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Global slowdown: Asia Pacific at greater risk

Source: PTI
October 29, 2008 17:17 IST
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Asia Pacific region is at a greater risk now as concerns have now shifted from financial failure to worries about global economic slowdown and with it the region will be hardest hit as exports are a major contributor to the regional output, say a latest Moody report.

"The Asia-Pacific region has escaped relatively unscathed from the financial effects of the credit crisis. But the region will not remain immune from its economic effects," Moody's Economy.com, a subsidiary of Moody's Corporation said
in its latest report.

Impact of the global economic slowdown would be so much that a major slowdown in Asian exports is on the cards later this year and in early 2009, the report added.

"The greatest risk to Asia is not a financial crisis but an economic slowdown, considering that exports are such a major contributor to regional output," Moody's Economy.com senior economist Daniel Melser said.

The recent tumble in global equity markets illustrates that the global credit crisis is entering a new phase, Moody's Economy.com said, adding that concerns about financial failure are starting to ease, but worries about prospects for growth are mushrooming.

Recent weeks have seen carnage in regional share markets as well as massive falls in exchange rates. China has sustained by far the largest share market fall, as its equity bubble burst. Share prices in India, Indonesia and other
countries have also significantly declined.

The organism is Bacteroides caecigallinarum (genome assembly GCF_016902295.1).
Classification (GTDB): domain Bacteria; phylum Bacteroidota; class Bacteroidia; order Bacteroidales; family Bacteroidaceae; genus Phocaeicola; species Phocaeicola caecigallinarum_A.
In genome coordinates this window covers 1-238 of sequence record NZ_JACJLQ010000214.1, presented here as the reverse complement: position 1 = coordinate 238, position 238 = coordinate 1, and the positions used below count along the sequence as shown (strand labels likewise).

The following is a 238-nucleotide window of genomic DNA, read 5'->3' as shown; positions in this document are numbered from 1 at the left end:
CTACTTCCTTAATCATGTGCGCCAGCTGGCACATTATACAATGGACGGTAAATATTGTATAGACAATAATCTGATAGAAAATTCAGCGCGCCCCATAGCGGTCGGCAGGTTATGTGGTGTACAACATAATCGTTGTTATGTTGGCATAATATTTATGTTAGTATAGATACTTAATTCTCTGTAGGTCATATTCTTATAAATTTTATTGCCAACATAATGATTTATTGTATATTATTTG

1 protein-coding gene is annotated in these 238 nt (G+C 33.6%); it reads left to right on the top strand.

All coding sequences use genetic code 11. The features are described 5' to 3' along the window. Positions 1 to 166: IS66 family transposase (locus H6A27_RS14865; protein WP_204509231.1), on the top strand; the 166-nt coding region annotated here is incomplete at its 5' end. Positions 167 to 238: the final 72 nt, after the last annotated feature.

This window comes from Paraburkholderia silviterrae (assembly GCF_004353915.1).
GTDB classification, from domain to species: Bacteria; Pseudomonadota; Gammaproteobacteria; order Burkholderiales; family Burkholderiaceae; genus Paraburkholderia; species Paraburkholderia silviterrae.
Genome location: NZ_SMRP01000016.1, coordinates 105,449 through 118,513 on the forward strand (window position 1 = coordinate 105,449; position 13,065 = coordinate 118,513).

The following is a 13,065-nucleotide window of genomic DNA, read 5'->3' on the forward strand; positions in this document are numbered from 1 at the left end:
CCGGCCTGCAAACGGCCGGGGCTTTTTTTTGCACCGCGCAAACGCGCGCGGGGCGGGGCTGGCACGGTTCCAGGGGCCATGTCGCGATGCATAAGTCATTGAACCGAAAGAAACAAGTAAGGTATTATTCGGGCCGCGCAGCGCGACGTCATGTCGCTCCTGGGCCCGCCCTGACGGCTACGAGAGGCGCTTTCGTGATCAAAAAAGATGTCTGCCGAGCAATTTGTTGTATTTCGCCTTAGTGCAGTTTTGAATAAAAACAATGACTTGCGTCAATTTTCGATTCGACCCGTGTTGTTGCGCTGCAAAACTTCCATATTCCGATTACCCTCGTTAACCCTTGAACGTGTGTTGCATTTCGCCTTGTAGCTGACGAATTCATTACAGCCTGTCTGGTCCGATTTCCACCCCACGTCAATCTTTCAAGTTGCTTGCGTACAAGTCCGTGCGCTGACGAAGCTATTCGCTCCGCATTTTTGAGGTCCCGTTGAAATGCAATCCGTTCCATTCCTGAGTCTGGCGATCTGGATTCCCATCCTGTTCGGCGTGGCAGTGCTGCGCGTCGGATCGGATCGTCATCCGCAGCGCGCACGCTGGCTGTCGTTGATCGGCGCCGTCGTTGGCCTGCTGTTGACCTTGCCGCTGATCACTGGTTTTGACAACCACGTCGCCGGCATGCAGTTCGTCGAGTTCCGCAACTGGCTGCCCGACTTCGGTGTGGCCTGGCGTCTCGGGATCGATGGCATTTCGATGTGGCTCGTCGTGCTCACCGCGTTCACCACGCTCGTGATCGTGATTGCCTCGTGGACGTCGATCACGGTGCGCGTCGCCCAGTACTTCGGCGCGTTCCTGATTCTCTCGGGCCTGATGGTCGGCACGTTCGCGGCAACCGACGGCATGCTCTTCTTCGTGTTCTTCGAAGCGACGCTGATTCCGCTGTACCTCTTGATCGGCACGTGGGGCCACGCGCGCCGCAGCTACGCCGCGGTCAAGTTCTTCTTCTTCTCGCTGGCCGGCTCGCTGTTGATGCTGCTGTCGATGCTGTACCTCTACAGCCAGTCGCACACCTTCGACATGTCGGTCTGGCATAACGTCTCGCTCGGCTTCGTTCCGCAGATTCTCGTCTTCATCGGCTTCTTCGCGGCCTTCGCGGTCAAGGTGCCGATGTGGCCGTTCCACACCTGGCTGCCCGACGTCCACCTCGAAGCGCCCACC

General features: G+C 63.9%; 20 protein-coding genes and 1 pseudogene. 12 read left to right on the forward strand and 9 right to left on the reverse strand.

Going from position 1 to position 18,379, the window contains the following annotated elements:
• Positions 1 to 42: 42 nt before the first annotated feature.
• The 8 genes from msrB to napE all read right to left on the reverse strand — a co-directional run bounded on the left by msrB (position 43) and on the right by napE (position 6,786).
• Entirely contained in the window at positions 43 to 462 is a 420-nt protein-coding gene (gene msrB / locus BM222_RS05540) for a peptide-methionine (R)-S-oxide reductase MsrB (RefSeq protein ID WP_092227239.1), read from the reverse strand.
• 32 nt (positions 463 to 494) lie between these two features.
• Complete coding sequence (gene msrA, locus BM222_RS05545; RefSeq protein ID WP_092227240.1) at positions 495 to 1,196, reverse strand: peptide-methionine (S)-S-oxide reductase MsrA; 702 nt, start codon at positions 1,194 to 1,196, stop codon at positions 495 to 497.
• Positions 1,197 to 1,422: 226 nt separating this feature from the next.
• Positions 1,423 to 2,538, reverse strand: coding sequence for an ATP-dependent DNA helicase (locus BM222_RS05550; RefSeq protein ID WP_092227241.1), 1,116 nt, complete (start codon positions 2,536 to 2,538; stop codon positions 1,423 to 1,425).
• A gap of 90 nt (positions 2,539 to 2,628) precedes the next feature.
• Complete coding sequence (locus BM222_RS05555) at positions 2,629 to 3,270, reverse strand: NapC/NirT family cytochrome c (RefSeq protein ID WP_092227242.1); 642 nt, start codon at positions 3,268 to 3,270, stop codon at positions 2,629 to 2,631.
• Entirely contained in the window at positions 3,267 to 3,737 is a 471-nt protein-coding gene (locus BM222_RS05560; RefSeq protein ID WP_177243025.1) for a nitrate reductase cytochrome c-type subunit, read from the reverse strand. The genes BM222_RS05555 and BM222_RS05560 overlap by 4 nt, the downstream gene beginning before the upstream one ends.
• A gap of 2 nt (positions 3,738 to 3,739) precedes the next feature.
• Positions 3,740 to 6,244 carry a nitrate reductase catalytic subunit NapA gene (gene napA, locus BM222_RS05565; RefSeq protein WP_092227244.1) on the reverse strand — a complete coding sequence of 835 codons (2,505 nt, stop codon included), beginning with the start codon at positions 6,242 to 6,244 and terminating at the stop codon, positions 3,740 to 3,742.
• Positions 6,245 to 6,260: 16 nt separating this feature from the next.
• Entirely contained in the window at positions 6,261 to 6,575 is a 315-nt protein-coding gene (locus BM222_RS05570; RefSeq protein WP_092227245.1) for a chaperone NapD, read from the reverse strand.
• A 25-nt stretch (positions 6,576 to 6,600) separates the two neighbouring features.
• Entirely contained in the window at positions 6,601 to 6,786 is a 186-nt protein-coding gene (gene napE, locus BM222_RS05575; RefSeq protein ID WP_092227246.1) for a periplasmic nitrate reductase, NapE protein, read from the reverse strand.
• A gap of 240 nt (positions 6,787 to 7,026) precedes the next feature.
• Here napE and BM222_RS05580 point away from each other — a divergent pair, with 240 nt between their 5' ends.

"Unfortunately, a weakening global economy represents a far greater risk to Asia than recent financial developments," the report said. Trade is a major contributor to the gross domestic product of the Asia Pacific than any other region in the world. This means any changes in overseas demand will have a pronounced impact on growth.

"As demand from global consumers withers, as is readily apparent at present Chinese exports will slump, as will demand for imported components and commodities from around the region," the report added.

Growth is set to slow across the board, China would post a growth of about 9 per cent over the next few years compared with 11.9 per cent in 2007. And the rest of the Asia-Pacific region will follow suit.

Meanwhile, other countries in the region that have come to rely on China to propel their economies will also see their growth rates decline. 

Overall, Asia Pacific region has gotten off relatively lightly. No government bailouts have been required unlike in the US and Europe as no banks have failed or come close to failing as a result of asset write-downs. And although liquidity problems have certainly arisen, they are manageable.

Asia, excluding West Asia, holds around $795 billion of agency debt, the largest holdings of mortgage backed securities and consisting almost entirely of securities issued by Fannie Mae and Freddie Mac and hence intimately
linked to the US housing market.

These holdings did not create any major problems for their Asian owners as they are of higher quality and are not derived from subprime or Alt-A mortgages.

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